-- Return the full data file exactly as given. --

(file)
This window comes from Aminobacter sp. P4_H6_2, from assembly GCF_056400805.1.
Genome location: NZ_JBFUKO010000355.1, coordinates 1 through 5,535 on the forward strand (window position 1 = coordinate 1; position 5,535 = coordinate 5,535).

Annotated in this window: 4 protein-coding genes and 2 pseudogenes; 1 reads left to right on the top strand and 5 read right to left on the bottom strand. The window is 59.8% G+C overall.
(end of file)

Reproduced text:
This window comes from Aminobacter sp. P4_H6_2, from assembly GCF_056400805.1.
Genome location: NZ_JBFUKO010000355.1, coordinates 1 through 5,535 on the forward strand (window position 1 = coordinate 1; position 5,535 = coordinate 5,535).

Annotated in this window: 4 protein-coding genes and 2 pseudogenes; 1 reads left to right on the top strand and 5 read right to left on the bottom strand. The window is 59.8% G+C overall.